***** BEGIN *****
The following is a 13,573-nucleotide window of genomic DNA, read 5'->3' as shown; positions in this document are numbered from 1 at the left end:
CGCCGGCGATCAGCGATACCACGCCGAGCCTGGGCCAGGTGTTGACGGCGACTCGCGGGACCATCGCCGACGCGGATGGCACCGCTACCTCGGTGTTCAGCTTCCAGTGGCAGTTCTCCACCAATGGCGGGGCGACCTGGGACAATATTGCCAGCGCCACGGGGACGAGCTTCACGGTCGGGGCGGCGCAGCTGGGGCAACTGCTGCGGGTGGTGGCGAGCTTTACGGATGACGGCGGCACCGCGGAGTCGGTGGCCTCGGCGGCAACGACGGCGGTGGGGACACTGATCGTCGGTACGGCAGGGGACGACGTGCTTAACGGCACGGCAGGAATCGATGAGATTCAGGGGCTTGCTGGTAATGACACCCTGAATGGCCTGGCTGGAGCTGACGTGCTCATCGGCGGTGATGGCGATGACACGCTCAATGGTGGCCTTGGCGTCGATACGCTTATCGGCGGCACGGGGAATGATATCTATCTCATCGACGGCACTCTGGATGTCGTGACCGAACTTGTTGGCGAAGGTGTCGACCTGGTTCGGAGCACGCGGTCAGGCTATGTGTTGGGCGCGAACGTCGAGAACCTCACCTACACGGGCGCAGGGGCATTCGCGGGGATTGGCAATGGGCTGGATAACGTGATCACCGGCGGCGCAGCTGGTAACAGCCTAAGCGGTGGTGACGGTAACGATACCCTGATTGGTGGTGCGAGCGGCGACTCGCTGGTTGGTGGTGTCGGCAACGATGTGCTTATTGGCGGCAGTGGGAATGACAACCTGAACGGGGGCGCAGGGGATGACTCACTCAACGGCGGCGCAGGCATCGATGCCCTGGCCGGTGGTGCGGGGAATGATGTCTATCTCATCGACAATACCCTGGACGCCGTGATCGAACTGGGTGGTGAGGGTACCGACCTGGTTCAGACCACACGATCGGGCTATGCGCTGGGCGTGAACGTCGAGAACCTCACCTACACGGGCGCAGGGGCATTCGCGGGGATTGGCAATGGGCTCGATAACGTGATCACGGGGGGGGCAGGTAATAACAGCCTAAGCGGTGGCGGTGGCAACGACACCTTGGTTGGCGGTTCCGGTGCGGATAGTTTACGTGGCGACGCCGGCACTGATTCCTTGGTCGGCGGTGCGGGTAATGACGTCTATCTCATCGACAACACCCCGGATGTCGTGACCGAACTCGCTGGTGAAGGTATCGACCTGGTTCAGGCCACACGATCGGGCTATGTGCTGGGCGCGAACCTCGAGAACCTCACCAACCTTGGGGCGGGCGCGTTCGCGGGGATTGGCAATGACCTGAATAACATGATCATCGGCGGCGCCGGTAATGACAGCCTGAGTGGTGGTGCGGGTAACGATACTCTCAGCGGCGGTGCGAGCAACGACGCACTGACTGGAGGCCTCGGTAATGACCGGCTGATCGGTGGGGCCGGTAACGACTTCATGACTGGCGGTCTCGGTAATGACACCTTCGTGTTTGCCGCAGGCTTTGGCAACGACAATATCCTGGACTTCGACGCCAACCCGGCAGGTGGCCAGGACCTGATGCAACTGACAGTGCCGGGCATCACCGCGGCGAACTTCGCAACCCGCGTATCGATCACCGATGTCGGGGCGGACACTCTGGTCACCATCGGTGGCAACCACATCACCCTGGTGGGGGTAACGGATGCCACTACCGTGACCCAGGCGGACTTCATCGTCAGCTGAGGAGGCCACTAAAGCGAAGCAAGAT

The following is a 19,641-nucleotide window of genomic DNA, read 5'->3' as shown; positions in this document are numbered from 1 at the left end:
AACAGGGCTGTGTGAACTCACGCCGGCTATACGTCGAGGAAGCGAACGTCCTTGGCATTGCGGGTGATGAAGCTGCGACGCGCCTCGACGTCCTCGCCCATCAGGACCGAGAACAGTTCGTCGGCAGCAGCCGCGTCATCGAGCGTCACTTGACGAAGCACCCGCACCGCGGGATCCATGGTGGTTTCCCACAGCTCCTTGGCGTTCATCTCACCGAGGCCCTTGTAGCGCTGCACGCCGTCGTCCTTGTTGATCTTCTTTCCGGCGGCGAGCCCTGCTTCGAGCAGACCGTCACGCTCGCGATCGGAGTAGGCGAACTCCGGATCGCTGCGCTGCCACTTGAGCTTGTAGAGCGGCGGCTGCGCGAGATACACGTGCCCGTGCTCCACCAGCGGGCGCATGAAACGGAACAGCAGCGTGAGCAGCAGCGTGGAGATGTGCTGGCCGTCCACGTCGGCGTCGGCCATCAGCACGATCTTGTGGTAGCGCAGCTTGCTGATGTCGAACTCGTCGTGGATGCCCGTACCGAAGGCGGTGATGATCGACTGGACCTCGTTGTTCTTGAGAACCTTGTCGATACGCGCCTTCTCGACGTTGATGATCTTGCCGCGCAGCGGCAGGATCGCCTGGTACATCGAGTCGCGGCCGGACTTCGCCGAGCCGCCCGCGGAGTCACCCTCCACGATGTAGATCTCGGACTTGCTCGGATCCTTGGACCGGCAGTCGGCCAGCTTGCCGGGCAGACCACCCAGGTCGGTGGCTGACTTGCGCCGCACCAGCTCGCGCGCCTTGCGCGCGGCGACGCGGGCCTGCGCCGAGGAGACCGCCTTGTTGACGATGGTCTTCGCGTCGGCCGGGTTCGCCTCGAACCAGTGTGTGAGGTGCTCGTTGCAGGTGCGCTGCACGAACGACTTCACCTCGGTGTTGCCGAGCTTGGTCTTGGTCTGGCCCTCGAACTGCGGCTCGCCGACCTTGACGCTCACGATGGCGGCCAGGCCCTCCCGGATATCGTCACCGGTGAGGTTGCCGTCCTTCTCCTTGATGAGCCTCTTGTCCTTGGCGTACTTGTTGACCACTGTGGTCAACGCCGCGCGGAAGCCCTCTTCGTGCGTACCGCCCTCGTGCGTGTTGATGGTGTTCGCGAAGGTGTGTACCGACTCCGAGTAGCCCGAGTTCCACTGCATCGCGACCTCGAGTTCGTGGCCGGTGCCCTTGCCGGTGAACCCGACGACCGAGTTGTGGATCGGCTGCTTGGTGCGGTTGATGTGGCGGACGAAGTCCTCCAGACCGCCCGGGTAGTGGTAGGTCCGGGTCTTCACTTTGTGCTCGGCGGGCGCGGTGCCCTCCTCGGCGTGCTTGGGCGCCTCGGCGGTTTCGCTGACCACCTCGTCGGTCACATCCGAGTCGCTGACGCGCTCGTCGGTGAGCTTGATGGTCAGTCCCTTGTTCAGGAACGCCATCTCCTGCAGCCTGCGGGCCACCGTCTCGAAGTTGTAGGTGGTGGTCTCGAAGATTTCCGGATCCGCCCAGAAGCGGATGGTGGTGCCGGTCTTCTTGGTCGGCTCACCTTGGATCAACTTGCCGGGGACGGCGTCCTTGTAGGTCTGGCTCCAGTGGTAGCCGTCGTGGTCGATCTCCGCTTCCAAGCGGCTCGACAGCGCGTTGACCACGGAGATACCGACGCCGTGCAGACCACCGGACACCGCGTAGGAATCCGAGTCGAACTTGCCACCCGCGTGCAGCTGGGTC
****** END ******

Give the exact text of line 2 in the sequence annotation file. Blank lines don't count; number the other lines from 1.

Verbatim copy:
CGCCGGCGATCAGCGATACCACGCCGAGCCTGGGCCAGGTGTTGACGGCGACTCGCGGGACCATCGCCGACGCGGATGGCACCGCTACCTCGGTGTTCAGCTTCCAGTGGCAGTTCTCCACCAATGGCGGGGCGACCTGGGACAATATTGCCAGCGCCACGGGGACGAGCTTCACGGTCGGGGCGGCGCAGCTGGGGCAACTGCTGCGGGTGGTGGCGAGCTTTACGGATGACGGCGGCACCGCGGAGTCGGTGGCCTCGGCGGCAACGACGGCGGTGGGGACACTGATCGTCGGTACGGCAGGGGACGACGTGCTTAACGGCACGGCAGGAATCGATGAGATTCAGGGGCTTGCTGGTAATGACACCCTGAATGGCCTGGCTGGAGCTGACGTGCTCATCGGCGGTGATGGCGATGACACGCTCAATGGTGGCCTTGGCGTCGATACGCTTATCGGCGGCACGGGGAATGATATCTATCTCATCGACGGCACTCTGGATGTCGTGACCGAACTTGTTGGCGAAGGTGTCGACCTGGTTCGGAGCACGCGGTCAGGCTATGTGTTGGGCGCGAACGTCGAGAACCTCACCTACACGGGCGCAGGGGCATTCGCGGGGATTGGCAATGGGCTGGATAACGTGATCACCGGCGGCGCAGCTGGTAACAGCCTAAGCGGTGGTGACGGTAACGATACCCTGATTGGTGGTGCGAGCGGCGACTCGCTGGTTGGTGGTGTCGGCAACGATGTGCTTATTGGCGGCAGTGGGAATGACAACCTGAACGGGGGCGCAGGGGATGACTCACTCAACGGCGGCGCAGGCATCGATGCCCTGGCCGGTGGTGCGGGGAATGATGTCTATCTCATCGACAATACCCTGGACGCCGTGATCGAACTGGGTGGTGAGGGTACCGACCTGGTTCAGACCACACGATCGGGCTATGCGCTGGGCGTGAACGTCGAGAACCTCACCTACACGGGCGCAGGGGCATTCGCGGGGATTGGCAATGGGCTCGATAACGTGATCACGGGGGGGGCAGGTAATAACAGCCTAAGCGGTGGCGGTGGCAACGACACCTTGGTTGGCGGTTCCGGTGCGGATAGTTTACGTGGCGACGCCGGCACTGATTCCTTGGTCGGCGGTGCGGGTAATGACGTCTATCTCATCGACAACACCCCGGATGTCGTGACCGAACTCGCTGGTGAAGGTATCGACCTGGTTCAGGCCACACGATCGGGCTATGTGCTGGGCGCGAACCTCGAGAACCTCACCAACCTTGGGGCGGGCGCGTTCGCGGGGATTGGCAATGACCTGAATAACATGATCATCGGCGGCGCCGGTAATGACAGCCTGAGTGGTGGTGCGGGTAACGATACTCTCAGCGGCGGTGCGAGCAACGACGCACTGACTGGAGGCCTCGGTAATGACCGGCTGATCGGTGGGGCCGGTAACGACTTCATGACTGGCGGTCTCGGTAATGACACCTTCGTGTTTGCCGCAGGCTTTGGCAACGACAATATCCTGGACTTCGACGCCAACCCGGCAGGTGGCCAGGACCTGATGCAACTGACAGTGCCGGGCATCACCGCGGCGAACTTCGCAACCCGCGTATCGATCACCGATGTCGGGGCGGACACTCTGGTCACCATCGGTGGCAACCACATCACCCTGGTGGGGGTAACGGATGCCACTACCGTGACCCAGGCGGACTTCATCGTCAGCTGAGGAGGCCACTAAAGCGAAGCAAGAT